10 Writing Prompts for October 18

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  1. “Sure—what the heck—I’ll marry you.”

  2. “You’re not a lawyer, are you?”

  3. “Connect the dots, Einstein.”

  4. “Do you really think she’s guilty?”

  5. “It’s time to take the leap.”

  6. “This dog…is he planning to stay on my lap all night?”

  7. “Why do people always ask me that?”
    “Look at yourself. Can you blame them?”

  8. “Your apartment…could it be in a seedier part of town?”

  9. “Hey, enough with the theatrics. Either make your phone call or haul your butt into the cell.”

  10. “You’re kidding! I get a corporate credit card?”
    “Yes, it’s yours. But don’t go nuts.”
    I didn’t hear a word he said.

***

How to use writing prompts, from WikiHow…

10 Writing Prompts for October 4

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  1. “Trust me. This will help you grow and become a better person.”

  2. We hated to admit it. She was right and we were, well, deep in left field…

  3. And with those words, he had entered the hallowed halls of dinkdom…

  4. I just wanted a nice party for Jamie, and then this…

  5. The coach smirked, then looked on admiringly.  “He’s small, but he’s slow.”

  6. This was more than a school prank.

  7. “Come on now, Love Buckets, hand it over.”

  8. “Are you doing all this just to hurt me?”

  9. Let’s just say his romantic plan completely unraveled.

  10. “There is no world where I can sit by and watch this happen to my kids.”

***

How to use writing prompts, from WikiHow…

11 Writing Prompts for Sept. 30…and how to use them.

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  1. “Leave? To go where?”

  2. “Are you serious? You talked yesterday about staying here for good. And now this?”

  3. “I feel so stupid. I should have known this would happen.”

  4. “Why are we in the same spot we were in ten years ago?”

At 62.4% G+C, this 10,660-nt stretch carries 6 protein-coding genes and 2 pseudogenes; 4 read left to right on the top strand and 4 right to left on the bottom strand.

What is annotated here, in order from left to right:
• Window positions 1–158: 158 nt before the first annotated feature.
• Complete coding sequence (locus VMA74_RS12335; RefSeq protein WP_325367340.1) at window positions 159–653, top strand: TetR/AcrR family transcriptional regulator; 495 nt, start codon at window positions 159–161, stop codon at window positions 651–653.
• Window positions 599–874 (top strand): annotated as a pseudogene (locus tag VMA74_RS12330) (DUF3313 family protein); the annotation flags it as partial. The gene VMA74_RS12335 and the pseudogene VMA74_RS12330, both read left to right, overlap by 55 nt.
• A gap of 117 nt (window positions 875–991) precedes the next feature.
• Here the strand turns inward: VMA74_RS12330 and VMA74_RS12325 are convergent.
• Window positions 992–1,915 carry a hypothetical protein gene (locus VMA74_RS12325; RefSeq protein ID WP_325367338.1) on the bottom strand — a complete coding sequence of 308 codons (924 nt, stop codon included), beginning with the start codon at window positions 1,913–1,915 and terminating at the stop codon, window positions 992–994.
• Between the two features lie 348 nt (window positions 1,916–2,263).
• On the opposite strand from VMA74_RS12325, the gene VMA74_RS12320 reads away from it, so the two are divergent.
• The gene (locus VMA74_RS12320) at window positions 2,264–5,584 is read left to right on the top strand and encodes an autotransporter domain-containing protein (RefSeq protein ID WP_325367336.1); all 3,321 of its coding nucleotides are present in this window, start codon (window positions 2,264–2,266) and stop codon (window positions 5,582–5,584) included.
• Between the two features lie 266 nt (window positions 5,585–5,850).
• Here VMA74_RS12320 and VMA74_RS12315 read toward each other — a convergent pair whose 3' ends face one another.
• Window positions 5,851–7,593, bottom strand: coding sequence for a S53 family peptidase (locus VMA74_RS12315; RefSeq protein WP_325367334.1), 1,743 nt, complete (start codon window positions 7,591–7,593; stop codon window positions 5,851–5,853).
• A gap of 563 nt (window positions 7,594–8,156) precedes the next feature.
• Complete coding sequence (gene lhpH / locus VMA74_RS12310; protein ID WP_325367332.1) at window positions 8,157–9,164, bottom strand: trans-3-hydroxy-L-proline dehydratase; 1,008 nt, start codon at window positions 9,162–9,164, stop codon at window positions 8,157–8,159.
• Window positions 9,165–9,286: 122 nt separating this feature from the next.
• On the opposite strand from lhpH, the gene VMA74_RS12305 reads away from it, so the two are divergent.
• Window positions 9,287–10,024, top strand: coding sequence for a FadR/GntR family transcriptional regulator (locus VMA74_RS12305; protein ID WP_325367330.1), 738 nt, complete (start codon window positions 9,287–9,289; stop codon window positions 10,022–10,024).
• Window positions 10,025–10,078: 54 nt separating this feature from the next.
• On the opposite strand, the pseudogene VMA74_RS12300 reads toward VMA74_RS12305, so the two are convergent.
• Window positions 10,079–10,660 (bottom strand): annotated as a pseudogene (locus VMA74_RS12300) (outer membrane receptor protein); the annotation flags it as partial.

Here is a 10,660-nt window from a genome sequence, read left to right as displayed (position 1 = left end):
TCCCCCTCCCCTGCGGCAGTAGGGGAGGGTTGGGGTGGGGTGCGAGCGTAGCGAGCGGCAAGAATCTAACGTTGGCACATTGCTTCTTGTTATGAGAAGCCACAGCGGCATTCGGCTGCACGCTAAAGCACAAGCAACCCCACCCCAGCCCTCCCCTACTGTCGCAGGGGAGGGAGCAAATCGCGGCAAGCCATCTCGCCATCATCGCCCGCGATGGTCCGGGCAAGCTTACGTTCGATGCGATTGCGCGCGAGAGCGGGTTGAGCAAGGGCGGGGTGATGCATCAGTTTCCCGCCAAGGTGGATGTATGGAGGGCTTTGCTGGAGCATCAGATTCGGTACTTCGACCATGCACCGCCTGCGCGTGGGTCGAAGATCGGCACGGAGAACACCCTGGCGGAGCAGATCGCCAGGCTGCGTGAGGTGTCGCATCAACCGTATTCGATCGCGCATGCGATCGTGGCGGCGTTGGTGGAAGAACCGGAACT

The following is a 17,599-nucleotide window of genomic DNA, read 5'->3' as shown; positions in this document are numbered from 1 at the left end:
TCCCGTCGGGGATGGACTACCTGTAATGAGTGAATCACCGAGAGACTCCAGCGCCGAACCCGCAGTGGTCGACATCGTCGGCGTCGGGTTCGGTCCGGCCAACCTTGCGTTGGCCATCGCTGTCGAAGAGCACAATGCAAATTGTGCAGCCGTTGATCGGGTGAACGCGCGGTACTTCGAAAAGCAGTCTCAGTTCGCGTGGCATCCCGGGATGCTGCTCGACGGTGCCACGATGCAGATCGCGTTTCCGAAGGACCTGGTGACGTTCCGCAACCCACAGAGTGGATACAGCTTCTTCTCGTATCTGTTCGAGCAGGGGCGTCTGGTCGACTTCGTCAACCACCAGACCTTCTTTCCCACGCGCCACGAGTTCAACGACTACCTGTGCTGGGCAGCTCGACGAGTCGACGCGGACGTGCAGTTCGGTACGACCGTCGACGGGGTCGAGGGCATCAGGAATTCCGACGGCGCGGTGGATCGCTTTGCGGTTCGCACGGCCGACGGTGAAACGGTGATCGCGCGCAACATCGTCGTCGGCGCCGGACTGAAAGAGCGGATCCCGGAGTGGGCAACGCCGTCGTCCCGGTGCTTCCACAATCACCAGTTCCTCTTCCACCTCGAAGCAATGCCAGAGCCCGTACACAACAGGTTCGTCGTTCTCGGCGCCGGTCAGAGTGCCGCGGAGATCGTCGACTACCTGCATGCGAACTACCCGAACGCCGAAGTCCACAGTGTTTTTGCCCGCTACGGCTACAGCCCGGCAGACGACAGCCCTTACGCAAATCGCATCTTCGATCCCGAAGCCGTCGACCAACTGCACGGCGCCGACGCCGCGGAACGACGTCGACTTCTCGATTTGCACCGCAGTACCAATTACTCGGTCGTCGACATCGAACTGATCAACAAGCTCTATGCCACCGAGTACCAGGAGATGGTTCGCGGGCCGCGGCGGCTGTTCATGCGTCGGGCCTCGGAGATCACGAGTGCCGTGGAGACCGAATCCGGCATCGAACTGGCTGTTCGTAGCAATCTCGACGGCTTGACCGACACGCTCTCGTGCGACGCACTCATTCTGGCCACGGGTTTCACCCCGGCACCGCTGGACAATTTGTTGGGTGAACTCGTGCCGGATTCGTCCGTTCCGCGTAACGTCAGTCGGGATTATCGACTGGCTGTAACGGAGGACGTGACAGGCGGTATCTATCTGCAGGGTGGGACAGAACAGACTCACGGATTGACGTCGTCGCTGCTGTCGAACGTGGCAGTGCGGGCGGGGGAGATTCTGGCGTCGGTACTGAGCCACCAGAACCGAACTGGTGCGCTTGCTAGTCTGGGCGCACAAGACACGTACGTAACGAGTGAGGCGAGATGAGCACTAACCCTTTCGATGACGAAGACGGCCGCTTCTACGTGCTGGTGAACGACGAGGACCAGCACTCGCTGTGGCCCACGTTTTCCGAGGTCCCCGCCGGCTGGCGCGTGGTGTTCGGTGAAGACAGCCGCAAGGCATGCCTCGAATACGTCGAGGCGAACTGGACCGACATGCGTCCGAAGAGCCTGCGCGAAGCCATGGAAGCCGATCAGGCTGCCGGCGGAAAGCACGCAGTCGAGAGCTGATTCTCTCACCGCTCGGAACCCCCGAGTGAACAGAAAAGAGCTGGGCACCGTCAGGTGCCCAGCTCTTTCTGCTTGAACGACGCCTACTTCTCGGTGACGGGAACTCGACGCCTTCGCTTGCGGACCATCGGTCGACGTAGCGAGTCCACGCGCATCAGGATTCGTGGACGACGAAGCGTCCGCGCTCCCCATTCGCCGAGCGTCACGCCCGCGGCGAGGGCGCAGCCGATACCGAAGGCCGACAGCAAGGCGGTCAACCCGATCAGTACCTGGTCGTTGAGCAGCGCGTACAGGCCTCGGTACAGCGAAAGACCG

5. “Let’s just agree. This guy is far from a perfect ten.”

  6. “You’re definitely a royal something.”

  7. “You and I both know you’re the reason we imploded.”

  8. “No, I am not a stalker. And yes, we do keep running into each other.”

  9. “Out with it! What’s your question?”

  10. It was time to put an end to this little rebellion.

  11. That dog’s eyes said one thing: “I am going to love you into oblivion.”

***

How to use writing prompts, from WikiHow…

10 Writing Prompts for September 24

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  1. “Give it up. It’s old technology.”
    Just I wanted to hear. I’d show these dorks…
  2. “She tops out at one hundred words a minute.”
  3. “Granted, it’s not the easiest car to extricate yourself from.”
  4. “How about a coffee?”
    He reached into his briefcase. “Only if it comes with a little extra something.”
  5. “I will if you want me to.”
  6. “Your whole world is a sitcom!”
  7. There was something special about their devil-may-care approach…
  8. “Let’s just say it’s not exactly Shakespeare.”
    “Well, duuuhhh.”
  9. “Yeah, that kind of thing can happen with fourth-graders.”
  10. This was our kind of traffic jam. We all jumped out and…

***

#7

10 Writing Prompts for September 20

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From writing prompt #7 below…

“Here are three things you should know about me.”

I turned away and winced. Am I going to want to hear this?

“One, my right leg is longer than my left one.”

“Fascinating,” I said. Please let that be the worst of it.

“Two, my favorite food is chili, no beans.”